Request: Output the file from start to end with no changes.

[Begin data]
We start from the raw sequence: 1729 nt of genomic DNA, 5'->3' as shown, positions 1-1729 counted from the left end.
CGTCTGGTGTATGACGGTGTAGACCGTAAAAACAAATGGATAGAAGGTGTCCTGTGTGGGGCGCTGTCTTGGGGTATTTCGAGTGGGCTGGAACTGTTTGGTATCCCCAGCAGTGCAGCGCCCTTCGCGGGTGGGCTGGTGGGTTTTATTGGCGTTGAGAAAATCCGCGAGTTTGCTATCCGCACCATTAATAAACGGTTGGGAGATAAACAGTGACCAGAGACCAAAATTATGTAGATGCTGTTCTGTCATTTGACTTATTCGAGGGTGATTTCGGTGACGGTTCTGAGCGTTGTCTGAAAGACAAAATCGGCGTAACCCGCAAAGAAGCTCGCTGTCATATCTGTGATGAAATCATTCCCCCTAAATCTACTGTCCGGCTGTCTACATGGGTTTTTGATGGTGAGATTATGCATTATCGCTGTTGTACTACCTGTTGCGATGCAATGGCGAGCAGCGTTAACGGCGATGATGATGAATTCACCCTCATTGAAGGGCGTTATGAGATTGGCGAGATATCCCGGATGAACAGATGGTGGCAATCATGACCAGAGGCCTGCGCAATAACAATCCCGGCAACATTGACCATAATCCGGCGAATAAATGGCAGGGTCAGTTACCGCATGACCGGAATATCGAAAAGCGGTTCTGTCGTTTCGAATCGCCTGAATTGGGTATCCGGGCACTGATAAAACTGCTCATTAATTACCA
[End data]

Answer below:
We start from the raw sequence: 1729 nt of genomic DNA, 5'->3' as shown, positions 1-1729 counted from the left end.
CGTCTGGTGTATGACGGTGTAGACCGTAAAAACAAATGGATAGAAGGTGTCCTGTGTGGGGCGCTGTCTTGGGGTATTTCGAGTGGGCTGGAACTGTTTGGTATCCCCAGCAGTGCAGCGCCCTTCGCGGGTGGGCTGGTGGGTTTTATTGGCGTTGAGAAAATCCGCGAGTTTGCTATCCGCACCATTAATAAACGGTTGGGAGATAAACAGTGACCAGAGACCAAAATTATGTAGATGCTGTTCTGTCATTTGACTTATTCGAGGGTGATTTCGGTGACGGTTCTGAGCGTTGTCTGAAAGACAAAATCGGCGTAACCCGCAAAGAAGCTCGCTGTCATATCTGTGATGAAATCATTCCCCCTAAATCTACTGTCCGGCTGTCTACATGGGTTTTTGATGGTGAGATTATGCATTATCGCTGTTGTACTACCTGTTGCGATGCAATGGCGAGCAGCGTTAACGGCGATGATGATGAATTCACCCTCATTGAAGGGCGTTATGAGATTGGCGAGATATCCCGGATGAACAGATGGTGGCAATCATGACCAGAGGCCTGCGCAATAACAATCCCGGCAACATTGACCATAATCCGGCGAATAAATGGCAGGGTCAGTTACCGCATGACCGGAATATCGAAAAGCGGTTCTGTCGTTTCGAATCGCCTGAATTGGGTATCCGGGCACTGATAAAACTGCTCATTAATTACCA